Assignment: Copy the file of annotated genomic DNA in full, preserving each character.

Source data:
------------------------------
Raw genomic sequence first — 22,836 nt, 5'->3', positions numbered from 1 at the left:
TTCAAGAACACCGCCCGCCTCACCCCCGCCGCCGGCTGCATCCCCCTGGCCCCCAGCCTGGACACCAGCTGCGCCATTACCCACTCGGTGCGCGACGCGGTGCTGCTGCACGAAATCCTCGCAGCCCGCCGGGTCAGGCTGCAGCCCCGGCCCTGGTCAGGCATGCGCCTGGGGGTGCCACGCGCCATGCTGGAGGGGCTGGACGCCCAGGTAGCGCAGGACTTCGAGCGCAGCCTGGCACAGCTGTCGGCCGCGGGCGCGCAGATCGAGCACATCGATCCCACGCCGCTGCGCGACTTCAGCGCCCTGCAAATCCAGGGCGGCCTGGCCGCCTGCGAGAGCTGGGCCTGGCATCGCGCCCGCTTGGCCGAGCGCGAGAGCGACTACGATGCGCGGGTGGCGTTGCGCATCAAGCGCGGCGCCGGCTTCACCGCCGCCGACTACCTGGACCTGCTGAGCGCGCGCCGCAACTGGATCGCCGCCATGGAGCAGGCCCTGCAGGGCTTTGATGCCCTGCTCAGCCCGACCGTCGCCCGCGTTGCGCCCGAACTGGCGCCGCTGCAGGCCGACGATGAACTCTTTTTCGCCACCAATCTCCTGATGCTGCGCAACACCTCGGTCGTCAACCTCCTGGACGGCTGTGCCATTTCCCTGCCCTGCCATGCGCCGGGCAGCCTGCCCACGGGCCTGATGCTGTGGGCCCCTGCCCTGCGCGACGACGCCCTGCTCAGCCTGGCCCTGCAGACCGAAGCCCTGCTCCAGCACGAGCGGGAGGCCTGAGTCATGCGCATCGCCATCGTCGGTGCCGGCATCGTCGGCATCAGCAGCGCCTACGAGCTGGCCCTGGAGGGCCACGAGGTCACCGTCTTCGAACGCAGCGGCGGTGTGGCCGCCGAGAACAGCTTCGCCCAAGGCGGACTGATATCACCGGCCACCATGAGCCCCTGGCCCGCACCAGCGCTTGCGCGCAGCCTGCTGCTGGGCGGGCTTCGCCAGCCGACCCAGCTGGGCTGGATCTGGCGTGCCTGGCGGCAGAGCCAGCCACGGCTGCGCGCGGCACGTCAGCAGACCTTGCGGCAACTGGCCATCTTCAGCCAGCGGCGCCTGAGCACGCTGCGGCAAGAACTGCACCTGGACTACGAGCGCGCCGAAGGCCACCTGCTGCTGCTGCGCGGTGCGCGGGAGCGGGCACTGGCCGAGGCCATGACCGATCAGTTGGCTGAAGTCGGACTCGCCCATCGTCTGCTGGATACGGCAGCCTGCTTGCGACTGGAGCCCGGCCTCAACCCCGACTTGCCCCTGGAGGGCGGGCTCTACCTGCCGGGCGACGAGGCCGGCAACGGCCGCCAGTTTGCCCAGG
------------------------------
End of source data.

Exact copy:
Raw genomic sequence first — 22,836 nt, 5'->3', positions numbered from 1 at the left:
TTCAAGAACACCGCCCGCCTCACCCCCGCCGCCGGCTGCATCCCCCTGGCCCCCAGCCTGGACACCAGCTGCGCCATTACCCACTCGGTGCGCGACGCGGTGCTGCTGCACGAAATCCTCGCAGCCCGCCGGGTCAGGCTGCAGCCCCGGCCCTGGTCAGGCATGCGCCTGGGGGTGCCACGCGCCATGCTGGAGGGGCTGGACGCCCAGGTAGCGCAGGACTTCGAGCGCAGCCTGGCACAGCTGTCGGCCGCGGGCGCGCAGATCGAGCACATCGATCCCACGCCGCTGCGCGACTTCAGCGCCCTGCAAATCCAGGGCGGCCTGGCCGCCTGCGAGAGCTGGGCCTGGCATCGCGCCCGCTTGGCCGAGCGCGAGAGCGACTACGATGCGCGGGTGGCGTTGCGCATCAAGCGCGGCGCCGGCTTCACCGCCGCCGACTACCTGGACCTGCTGAGCGCGCGCCGCAACTGGATCGCCGCCATGGAGCAGGCCCTGCAGGGCTTTGATGCCCTGCTCAGCCCGACCGTCGCCCGCGTTGCGCCCGAACTGGCGCCGCTGCAGGCCGACGATGAACTCTTTTTCGCCACCAATCTCCTGATGCTGCGCAACACCTCGGTCGTCAACCTCCTGGACGGCTGTGCCATTTCCCTGCCCTGCCATGCGCCGGGCAGCCTGCCCACGGGCCTGATGCTGTGGGCCCCTGCCCTGCGCGACGACGCCCTGCTCAGCCTGGCCCTGCAGACCGAAGCCCTGCTCCAGCACGAGCGGGAGGCCTGAGTCATGCGCATCGCCATCGTCGGTGCCGGCATCGTCGGCATCAGCAGCGCCTACGAGCTGGCCCTGGAGGGCCACGAGGTCACCGTCTTCGAACGCAGCGGCGGTGTGGCCGCCGAGAACAGCTTCGCCCAAGGCGGACTGATATCACCGGCCACCATGAGCCCCTGGCCCGCACCAGCGCTTGCGCGCAGCCTGCTGCTGGGCGGGCTTCGCCAGCCGACCCAGCTGGGCTGGATCTGGCGTGCCTGGCGGCAGAGCCAGCCACGGCTGCGCGCGGCACGTCAGCAGACCTTGCGGCAACTGGCCATCTTCAGCCAGCGGCGCCTGAGCACGCTGCGGCAAGAACTGCACCTGGACTACGAGCGCGCCGAAGGCCACCTGCTGCTGCTGCGCGGTGCGCGGGAGCGGGCACTGGCCGAGGCCATGACCGATCAGTTGGCTGAAGTCGGACTCGCCCATCGTCTGCTGGATACGGCAGCCTGCTTGCGACTGGAGCCCGGCCTCAACCCCGACTTGCCCCTGGAGGGCGGGCTCTACCTGCCGGGCGACGAGGCCGGCAACGGCCGCCAGTTTGCCCAGG